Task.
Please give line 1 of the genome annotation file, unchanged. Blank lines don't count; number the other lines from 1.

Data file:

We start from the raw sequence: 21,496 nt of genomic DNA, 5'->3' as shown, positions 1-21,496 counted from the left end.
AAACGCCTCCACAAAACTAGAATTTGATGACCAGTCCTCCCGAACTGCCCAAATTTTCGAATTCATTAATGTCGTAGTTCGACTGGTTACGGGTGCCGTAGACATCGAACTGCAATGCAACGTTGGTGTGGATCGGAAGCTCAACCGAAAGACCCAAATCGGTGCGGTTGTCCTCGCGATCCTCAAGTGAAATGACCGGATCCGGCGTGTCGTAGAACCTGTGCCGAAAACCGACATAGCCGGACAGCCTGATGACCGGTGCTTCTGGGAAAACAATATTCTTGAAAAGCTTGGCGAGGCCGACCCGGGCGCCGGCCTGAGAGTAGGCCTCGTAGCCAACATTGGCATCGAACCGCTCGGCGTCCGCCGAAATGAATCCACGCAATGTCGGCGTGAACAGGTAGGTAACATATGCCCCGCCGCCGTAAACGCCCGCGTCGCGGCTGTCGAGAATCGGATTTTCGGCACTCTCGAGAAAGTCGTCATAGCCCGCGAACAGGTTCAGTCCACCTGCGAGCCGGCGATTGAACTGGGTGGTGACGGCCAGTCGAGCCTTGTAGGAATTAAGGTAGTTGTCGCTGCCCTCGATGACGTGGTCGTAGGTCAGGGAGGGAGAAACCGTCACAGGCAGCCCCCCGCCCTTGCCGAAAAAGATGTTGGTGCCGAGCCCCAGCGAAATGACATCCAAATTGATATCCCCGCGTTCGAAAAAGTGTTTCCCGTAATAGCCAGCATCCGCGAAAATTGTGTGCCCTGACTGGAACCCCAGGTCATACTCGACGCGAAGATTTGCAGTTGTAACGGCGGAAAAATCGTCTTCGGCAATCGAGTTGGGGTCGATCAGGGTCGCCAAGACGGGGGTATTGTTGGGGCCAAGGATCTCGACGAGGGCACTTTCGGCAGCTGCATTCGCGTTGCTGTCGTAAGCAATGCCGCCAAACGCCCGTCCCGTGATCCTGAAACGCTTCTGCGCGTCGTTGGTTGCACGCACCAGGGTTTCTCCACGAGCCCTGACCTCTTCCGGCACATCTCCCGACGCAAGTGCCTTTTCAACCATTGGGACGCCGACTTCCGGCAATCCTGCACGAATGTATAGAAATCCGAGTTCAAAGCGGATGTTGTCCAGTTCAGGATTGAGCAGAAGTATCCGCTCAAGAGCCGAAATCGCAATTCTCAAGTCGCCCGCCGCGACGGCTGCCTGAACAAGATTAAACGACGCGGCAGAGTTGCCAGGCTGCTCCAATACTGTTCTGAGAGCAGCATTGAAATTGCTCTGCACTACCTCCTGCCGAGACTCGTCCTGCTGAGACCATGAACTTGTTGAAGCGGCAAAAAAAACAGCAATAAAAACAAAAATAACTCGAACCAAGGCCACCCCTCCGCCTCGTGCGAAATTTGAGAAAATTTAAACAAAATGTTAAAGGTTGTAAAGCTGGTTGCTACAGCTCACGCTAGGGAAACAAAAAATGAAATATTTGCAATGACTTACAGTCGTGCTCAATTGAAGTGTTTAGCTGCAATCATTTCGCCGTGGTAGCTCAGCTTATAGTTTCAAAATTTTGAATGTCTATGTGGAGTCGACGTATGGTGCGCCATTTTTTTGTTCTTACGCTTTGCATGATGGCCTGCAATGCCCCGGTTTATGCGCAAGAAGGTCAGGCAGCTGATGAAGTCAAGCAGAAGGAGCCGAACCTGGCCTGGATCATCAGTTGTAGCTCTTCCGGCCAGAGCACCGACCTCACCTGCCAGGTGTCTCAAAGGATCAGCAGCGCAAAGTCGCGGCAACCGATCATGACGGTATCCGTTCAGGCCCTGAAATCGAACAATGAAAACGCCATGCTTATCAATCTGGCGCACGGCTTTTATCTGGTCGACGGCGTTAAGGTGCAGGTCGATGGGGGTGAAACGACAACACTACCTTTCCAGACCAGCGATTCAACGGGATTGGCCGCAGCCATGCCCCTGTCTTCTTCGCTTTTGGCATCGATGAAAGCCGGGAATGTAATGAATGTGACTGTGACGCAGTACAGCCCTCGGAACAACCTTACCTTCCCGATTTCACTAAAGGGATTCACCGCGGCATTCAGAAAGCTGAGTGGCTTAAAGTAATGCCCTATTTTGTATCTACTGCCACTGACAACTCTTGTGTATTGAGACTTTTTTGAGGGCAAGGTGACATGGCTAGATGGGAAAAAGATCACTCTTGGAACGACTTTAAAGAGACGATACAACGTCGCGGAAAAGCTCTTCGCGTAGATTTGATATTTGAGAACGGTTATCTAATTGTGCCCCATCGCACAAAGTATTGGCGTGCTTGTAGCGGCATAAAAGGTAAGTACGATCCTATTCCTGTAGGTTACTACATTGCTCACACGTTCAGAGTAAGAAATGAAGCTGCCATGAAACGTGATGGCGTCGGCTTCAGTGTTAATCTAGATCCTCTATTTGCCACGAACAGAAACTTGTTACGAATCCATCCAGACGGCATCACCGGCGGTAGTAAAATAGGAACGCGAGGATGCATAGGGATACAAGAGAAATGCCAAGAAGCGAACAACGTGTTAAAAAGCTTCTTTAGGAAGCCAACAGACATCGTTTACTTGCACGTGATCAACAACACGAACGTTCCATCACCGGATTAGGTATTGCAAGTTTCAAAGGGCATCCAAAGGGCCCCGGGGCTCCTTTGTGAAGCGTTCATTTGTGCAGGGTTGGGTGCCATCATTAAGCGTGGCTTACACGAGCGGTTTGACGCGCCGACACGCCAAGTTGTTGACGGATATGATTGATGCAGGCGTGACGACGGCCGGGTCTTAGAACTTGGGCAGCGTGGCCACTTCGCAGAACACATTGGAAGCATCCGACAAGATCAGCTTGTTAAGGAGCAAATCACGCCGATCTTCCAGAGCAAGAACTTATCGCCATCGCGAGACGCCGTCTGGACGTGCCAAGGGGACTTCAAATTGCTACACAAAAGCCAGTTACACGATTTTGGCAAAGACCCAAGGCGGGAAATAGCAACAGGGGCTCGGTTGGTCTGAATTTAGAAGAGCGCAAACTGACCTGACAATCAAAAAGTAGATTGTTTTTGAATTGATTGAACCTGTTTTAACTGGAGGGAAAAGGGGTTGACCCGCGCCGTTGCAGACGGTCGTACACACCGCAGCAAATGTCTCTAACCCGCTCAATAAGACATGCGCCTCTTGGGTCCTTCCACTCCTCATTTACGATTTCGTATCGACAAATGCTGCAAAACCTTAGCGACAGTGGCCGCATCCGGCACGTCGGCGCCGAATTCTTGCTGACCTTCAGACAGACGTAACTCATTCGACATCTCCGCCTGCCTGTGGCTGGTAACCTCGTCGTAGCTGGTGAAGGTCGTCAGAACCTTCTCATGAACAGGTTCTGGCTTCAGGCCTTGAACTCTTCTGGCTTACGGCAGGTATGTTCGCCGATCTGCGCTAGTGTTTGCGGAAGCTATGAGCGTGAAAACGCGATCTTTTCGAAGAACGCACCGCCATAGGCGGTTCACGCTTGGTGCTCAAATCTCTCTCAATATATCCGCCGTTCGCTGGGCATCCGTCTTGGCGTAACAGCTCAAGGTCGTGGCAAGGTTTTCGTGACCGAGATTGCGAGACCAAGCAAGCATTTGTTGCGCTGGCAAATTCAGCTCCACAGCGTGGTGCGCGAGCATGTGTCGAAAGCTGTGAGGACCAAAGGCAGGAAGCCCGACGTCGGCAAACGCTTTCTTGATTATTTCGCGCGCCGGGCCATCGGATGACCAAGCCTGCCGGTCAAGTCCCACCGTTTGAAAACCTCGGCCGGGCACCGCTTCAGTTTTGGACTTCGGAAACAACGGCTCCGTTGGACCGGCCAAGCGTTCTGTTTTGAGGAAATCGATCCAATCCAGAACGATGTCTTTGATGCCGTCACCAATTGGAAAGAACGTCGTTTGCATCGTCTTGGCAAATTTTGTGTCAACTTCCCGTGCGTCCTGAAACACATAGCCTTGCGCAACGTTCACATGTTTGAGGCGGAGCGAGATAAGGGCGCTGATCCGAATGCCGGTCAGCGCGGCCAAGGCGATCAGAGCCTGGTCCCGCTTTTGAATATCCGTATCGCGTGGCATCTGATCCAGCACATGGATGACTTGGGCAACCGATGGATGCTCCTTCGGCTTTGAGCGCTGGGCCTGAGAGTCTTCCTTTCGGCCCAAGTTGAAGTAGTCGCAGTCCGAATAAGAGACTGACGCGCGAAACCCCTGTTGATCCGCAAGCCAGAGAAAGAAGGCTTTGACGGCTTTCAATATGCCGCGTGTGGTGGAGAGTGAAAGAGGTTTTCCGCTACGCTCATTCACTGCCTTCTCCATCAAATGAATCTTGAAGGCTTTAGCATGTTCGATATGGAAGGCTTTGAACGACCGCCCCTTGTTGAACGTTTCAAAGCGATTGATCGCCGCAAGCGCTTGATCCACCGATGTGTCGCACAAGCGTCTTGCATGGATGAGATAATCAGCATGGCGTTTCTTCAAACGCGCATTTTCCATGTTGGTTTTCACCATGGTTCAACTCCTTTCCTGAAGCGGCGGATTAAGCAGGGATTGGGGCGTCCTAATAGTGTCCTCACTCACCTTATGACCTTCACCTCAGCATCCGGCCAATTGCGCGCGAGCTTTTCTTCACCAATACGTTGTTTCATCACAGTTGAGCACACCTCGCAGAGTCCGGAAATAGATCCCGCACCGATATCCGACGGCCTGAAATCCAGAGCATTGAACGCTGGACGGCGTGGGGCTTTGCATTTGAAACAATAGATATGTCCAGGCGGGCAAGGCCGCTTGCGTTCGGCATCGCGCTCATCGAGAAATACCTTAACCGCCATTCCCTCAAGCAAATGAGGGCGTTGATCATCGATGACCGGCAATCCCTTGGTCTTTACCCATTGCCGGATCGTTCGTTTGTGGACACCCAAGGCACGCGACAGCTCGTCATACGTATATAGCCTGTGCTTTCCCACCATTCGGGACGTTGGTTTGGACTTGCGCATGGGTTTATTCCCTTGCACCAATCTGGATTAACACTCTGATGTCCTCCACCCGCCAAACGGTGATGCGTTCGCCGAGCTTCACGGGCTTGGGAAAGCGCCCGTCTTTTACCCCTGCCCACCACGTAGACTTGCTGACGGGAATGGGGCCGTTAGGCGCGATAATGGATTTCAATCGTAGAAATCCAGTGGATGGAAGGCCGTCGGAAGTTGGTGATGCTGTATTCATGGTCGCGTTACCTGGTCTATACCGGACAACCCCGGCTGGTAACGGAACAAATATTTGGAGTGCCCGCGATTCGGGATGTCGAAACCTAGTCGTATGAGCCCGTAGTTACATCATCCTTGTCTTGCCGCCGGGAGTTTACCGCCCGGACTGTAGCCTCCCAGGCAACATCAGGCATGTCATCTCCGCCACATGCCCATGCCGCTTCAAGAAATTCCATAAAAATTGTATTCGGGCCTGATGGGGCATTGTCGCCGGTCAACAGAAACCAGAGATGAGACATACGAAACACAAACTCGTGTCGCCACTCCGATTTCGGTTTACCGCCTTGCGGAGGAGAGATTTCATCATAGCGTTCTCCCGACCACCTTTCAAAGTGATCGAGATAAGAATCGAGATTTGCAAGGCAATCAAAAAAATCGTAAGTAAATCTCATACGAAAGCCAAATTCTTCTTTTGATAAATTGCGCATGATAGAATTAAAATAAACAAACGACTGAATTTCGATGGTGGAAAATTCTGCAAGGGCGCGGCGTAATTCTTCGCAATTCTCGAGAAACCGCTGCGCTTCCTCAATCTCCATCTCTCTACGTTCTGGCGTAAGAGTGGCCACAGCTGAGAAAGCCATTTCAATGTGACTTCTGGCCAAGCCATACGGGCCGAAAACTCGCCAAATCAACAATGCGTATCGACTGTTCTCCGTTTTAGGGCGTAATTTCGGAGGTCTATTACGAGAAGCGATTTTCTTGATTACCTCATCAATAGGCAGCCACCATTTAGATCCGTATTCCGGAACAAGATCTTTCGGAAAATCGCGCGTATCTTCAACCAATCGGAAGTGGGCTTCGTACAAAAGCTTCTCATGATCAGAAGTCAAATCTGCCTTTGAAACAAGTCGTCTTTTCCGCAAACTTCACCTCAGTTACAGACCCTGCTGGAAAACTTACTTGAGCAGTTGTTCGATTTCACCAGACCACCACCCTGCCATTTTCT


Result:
We start from the raw sequence: 21,496 nt of genomic DNA, 5'->3' as shown, positions 1-21,496 counted from the left end.